'Everything That Government Can Do'


March 04, 1993|By GEORGE F. WILL

WASHINGTON — Washington. -- If only President Taft had not gone golfing at the Chevy Chase Club in 1909. Perhaps we would not be saddled with the federal income tax, or the government growth that it has irrigated and that the Clinton administration considers not rapid enough.

Perhaps, but probably not. By Taft's time there were well-advanced changes -- in the government's revenue base and the government's appetite for action -- that probably would have produced the income tax that helps fuel recurring spurts of government growth of the sort we are about to experience.

At the Chevy Chase Club, and in clandestine evening carriage rides (according to Nancy Sheperdson, writing in the March 1989 American Heritage), Taft struck a deal with senators who wanted to attach to a tariff bill a constitutional amendment empowering the federal government to levy income taxes. If the senators would not attach it, Taft said, the administration would support such an amendment on its own. Taft and many others doubted that it would be ratified.

Wrong. Pressures for the tax had been building since the 1890s, which resembled the 1990s by demonstrating that ''deficits equal deferred taxes.'' At least that is the opinion of Benjamin Baack and Edward Ray, economists at Ohio State University.

In an essay in ''Second Thoughts: Myths and Morals of U.S. Economic History,'' they note that by the end of the 1880s there was intense pressure to reduce tariffs, the largest source of federal revenue. And because America was by then an industrial power, it was importing primarily raw materials which were subject to lower tariffs than finished goods, so revenues were falling. Furthermore, federal land sales, another source of revenue, were declining. But spending was increasing, especially for the Navy, which by 1905 received 20 percent of the federal budget. And Congress, acquiring a taste for large social programs to redistribute income, substantially increased pensions for veterans, a lobby then as potent as the elderly are today.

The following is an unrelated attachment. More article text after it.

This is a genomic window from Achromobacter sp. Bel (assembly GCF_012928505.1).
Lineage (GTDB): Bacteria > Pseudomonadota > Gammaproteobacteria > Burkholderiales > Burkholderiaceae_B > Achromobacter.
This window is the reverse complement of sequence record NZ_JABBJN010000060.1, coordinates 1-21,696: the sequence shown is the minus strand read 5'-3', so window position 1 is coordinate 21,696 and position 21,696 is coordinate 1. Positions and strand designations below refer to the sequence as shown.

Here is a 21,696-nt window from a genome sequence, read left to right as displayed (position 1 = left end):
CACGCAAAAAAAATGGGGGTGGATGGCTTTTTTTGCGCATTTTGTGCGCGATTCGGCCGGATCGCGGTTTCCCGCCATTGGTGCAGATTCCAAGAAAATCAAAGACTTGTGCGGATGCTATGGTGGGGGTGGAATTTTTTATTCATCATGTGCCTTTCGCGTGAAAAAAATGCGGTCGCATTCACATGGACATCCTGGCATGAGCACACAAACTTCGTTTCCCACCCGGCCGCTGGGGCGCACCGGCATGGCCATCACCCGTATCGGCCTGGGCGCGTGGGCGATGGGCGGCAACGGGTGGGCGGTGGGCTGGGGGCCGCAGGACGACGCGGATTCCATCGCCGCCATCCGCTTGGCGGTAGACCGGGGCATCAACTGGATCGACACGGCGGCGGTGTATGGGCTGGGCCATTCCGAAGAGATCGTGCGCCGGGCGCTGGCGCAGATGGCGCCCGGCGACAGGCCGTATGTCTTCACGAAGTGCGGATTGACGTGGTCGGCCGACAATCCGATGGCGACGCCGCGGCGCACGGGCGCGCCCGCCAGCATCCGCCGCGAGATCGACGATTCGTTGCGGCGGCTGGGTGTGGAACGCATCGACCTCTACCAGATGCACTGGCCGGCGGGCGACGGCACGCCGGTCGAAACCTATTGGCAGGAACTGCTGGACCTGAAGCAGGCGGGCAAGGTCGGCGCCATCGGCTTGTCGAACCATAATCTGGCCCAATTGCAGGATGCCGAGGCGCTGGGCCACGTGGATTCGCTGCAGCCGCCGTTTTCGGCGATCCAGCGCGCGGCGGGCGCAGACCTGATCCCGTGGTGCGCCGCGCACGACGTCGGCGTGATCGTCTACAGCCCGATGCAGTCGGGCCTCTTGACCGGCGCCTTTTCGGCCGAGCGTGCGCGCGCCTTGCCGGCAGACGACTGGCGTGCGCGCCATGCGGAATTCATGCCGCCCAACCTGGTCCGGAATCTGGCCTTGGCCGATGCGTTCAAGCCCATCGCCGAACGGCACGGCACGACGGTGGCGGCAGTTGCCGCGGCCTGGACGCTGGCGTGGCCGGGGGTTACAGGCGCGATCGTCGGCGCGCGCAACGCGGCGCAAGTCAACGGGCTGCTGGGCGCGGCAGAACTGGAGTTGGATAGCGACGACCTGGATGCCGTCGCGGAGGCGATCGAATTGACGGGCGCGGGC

In 1894 the government ran the first deficit since the Civil War and enacted a short-lived income tax (it was declared unconstitutional in 1895). In 1913 the Constitution was amended and Congress enacted another income tax: 1 percent on income between $3,000 and $20,000, with a 6 percent surcharge on higher incomes. Only 1 percent of Americans paid anything. Then the war came. By 1919 the top rate was 77 percent, and taxable income was lowered to $1,000.

The foundation of the modern state -- a mechanism for raising vast revenues -- was in place. The mere existence of the mechanism altered America's political culture by quickening the itch of the political class to provide benefits to client groups who were convinced that they would be net winners from income transfers.

But the postulated relationship that ''deficits equal deferred taxes'' is a contingent, not a necessary, relationship. It is contingent on a particular kind of political culture, one debased by the politics of envy (clothed in the language of ''fairness'') and dominated by a political class offering an expanding menu of popular benefits that ostensibly will be paid for by unpopular minorities (''the rich,'' ''corporations''). The Clinton administration may become both a cause and an effect of such a culture, on a historic scale.

A rough but serviceable measure of an administration's leaning to the left is its reluctance to recognize limits on its competence or its claim on the economy's resources. The Clinton administration may become the most left-leaning in American history (not counting the command economies of ''war socialism'' under Wilson and FDR).

Hardly a day passes without something like the recent statement by Labor Secretary Robert Reich concerning why access to federal programs currently serving displaced workers should be expanded to cover persons not properly described as displaced: ''If somebody feels that they want to improve their living standard, the government should do everything that it can do to help that person. If you quit jobs and you want to get retrained for a better job, you ought to get help in that respect as well.''

So, amid solemn Washington talk about ''reining in entitlements,'' Mr. Reich is casually postulating a new one: If, desiring a better job, a person quits an old one, that person is entitled to ''everything that [Washington] can do'' to help.

And there is this from Mr. Clinton's economic blueprint, ''A Vision of Change for America'': ''The administration proposes to invest $30 million in 1994 and $50 million in each of the next four years, toward the international goal of reducing world-wide deforestation.'' This expansion of an old program (in the name of a Bush administration undertaking at the 1992 Rio ''Earth Summit'') is listed in a chapter called ''What We Must Do Now.''

Must. Right now. Trees, overseas. Call it ''investing in America.''

George F. Will is a syndicated columnist.

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